Meyer and his partner Michael Romano published their recipe for Yellowfin Tuna Burgers with Ginger-Mustard Glaze in a 1994 cookbook. The spirit of the dish represented a seismic step in American culinary history, as Molly O'Neill alludes to in Great American Cooking: "Invented when health concerns had Americans searching for leaner cuisine, the Yellowfin Tuna Burger is merged cuisine: a nod both to the American icon and to the rage for sushi and sashimi." Merged cuisine is the lasting emblem of the 90s, one that is so entwined in American eating that our conception of good food will forever more be hyphenated. Potatoes are not mashed, they are wasabi-mashed; no foodie worth her whisk would serve (organic, local, grass-fed) lamb chops without, say, melted feta and a Banyuls-cherry sauce. (The hyphen-effect can be achieved without actually changing the recipe: a creative vocabulary - and the misuse of foreign glossaries - does the trick. It's not Tuna Wiggle, it's an Albacore Tuna and Creamy Mushroom Strata with Crispy Gratin Topping!)

I set out to make the tuna burgers last weekend, selecting my ingredients - where else? - in and around Union Square. Although the rest of the weekend's fare was coming from the farmers' market (including the peaches for the leather), I thought I'd have to get my yellowfin at the massive Whole Foods overlooking the square (representing the rise of what Michael Pollan's Organic Industrial Complex and so not in keeping with the spirit of this project - but naughty fun all the same). Then I saw a fishmongers' stall right there in the market, cleverly equipped with curtains to shield the coolers from the intense sun (a little tuna peep-show) and bags of ice to send you and your perishable purchases off in relative comfort.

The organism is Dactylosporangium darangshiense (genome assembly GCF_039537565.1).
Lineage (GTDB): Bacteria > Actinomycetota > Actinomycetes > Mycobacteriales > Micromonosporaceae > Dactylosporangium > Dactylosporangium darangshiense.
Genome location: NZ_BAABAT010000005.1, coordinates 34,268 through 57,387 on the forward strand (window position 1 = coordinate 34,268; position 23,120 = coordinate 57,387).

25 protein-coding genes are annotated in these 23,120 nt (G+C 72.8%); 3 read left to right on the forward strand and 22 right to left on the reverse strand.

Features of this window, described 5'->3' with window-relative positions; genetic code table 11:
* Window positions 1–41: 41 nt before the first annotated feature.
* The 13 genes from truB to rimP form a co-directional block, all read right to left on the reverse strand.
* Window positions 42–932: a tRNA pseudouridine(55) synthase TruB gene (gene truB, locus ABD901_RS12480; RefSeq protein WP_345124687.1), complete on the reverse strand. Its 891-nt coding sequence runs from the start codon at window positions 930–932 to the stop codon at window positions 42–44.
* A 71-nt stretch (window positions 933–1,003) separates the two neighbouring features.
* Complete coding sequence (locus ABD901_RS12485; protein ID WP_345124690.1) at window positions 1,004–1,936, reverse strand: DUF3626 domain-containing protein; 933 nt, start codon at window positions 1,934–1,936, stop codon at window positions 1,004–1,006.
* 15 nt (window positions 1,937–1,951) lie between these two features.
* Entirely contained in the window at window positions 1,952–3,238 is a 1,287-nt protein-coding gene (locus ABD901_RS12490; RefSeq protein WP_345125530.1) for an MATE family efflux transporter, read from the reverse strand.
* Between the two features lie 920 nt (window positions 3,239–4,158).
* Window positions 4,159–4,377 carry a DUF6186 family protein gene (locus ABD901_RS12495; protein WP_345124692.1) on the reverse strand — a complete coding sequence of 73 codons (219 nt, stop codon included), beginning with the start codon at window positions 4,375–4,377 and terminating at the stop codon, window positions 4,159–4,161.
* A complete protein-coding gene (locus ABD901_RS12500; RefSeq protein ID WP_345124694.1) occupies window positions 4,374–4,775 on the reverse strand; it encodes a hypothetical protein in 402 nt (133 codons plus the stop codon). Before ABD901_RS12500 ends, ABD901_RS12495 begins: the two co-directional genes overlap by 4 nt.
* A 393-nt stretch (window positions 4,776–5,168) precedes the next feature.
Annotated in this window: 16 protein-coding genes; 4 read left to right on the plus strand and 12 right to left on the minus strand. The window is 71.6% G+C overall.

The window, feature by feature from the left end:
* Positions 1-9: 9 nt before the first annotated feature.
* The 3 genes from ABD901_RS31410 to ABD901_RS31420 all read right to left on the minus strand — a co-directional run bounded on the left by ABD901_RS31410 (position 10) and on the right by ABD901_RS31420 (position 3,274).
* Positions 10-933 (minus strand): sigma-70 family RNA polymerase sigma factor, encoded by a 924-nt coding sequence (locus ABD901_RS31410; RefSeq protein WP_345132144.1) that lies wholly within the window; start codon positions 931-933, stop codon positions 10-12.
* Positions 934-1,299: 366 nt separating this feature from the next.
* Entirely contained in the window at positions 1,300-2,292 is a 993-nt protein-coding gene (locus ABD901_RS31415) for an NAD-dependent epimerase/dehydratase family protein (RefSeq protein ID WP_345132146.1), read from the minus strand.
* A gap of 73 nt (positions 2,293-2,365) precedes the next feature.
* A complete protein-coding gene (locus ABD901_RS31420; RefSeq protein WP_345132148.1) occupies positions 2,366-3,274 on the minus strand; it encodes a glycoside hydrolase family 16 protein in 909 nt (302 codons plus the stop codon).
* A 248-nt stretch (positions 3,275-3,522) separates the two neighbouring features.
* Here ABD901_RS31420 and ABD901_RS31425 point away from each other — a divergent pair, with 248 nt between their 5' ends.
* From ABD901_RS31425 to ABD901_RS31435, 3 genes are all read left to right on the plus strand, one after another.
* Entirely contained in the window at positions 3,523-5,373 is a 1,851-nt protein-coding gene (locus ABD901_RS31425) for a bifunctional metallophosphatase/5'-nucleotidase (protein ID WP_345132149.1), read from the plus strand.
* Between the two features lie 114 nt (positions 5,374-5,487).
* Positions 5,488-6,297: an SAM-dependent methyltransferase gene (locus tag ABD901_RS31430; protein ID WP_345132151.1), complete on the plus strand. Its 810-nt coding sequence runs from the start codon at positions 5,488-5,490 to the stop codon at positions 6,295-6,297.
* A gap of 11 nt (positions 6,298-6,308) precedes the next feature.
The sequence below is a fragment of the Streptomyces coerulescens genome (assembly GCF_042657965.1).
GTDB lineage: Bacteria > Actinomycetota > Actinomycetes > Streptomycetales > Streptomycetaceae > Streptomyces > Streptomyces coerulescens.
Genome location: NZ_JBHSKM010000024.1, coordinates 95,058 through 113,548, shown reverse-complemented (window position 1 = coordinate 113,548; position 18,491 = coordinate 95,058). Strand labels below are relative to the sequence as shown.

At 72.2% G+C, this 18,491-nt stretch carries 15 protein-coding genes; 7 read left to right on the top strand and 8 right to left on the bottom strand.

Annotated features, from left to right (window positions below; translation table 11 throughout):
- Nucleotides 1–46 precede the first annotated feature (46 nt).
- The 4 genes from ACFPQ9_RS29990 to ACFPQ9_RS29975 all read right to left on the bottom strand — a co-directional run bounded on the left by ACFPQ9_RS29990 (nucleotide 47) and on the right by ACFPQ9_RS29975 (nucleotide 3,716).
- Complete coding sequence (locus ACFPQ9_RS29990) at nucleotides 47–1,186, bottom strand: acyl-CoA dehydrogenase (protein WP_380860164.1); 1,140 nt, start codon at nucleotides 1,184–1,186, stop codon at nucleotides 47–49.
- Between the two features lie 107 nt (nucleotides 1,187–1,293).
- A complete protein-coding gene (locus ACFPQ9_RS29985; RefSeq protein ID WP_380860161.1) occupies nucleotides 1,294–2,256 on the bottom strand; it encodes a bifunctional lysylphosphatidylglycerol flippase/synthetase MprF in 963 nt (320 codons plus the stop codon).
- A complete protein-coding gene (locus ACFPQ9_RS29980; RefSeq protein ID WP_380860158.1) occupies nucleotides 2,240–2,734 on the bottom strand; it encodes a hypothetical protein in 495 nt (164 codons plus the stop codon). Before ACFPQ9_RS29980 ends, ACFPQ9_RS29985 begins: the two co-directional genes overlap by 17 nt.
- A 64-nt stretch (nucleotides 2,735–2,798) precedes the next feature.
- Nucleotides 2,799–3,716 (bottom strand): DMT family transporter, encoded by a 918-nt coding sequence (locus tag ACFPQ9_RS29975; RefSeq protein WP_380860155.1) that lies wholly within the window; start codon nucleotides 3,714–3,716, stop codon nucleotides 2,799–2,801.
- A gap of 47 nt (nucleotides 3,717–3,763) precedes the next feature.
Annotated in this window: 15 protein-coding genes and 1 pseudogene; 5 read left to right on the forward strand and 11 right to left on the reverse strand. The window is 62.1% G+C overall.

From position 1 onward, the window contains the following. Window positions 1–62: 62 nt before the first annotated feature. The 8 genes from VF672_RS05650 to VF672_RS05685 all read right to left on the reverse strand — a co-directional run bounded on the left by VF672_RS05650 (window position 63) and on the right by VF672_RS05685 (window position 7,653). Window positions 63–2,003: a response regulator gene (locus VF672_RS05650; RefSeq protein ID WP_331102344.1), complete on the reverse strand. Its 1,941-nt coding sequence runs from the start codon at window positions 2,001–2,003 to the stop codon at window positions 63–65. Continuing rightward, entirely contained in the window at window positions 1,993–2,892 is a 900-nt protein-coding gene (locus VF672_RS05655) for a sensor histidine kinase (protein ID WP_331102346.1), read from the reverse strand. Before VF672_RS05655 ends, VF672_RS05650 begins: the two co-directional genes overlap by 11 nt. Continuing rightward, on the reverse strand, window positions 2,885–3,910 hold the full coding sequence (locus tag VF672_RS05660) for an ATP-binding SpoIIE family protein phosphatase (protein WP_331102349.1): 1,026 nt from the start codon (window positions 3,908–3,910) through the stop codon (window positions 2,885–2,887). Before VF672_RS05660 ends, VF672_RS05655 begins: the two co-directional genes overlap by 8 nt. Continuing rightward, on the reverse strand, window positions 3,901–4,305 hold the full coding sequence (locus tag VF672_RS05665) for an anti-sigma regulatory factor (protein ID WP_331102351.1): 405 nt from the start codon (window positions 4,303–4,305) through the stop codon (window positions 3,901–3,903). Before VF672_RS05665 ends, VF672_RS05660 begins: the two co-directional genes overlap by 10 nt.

Meyer and Romano's recipe notes that the tuna burger is the unplanned but beloved child of Mother Necessity. It's a solution to the problem of the "expensive, delicious, but oddly shaped" tail-scraps of their "Fillet Mignon of Tuna." The fishmonger only had fillets from the fatty belly of the beast. I was so exited to try tuna patty-making that I was disappointed for about a minute with my purchase of two 7-ounce slabs. (No way was I spending $16.99 a pound to treat these two perfect fillets like ground chuck!)

The tuna looked so ripe for eating straight out of the butcher paper that I admit to taking raw nibbles: the phrase sushi-grade is batted around too often these days, but the taste test is best. I stopped my indulgent grazing in time to marinate the fillets in a loose interpretation of Meyer and Romano's glaze (recipe below) and, a few hours later, grilled them to medium-rare perfection, with grilled Asian eggplant and husk-on corn-on-the-cob on the side. Now those are hyphens that'll never go out of style!

Oh, and by the way, Mr. Snooty Vanity Fair: my sister had her first sushi at the age of 11 months on the occasion of our traditional Christmas Eve sushi. In 1993. In my home town of St. Paul, Minnesota.

To wrap this up: I don't consider the Yellowfin Tuna Burger crossed off my Cooking Project list. Another day, when the moons and fish scraps align, I will try again...

Ginger-Mustard-Soy-Honey-Whatever Glaze and/or Marinade

1/3-cup soy sauce
2 tsp. minced ginger
2 large cloves of minced garlic
1-2 tbsp. honey
1-2 tbsp. wholegrain spicy mustard
1-2 tsp brown rice wine vinegar

As a marinade, let sit for an hour or more. As a glaze, bring to a boil, lower the heat and let simmer until it coats the back of a spoon, about 5 minutes.

This is the most un-recipe of recipes. Substitute or add any of following: teriyaki sauce, ginger-flavored soy sauce, pickled ginger, white wine vinegar, miren, Dijon mustard, honey mustard, honey Dijon mustard... (Just don't forget to taste it as you go along.)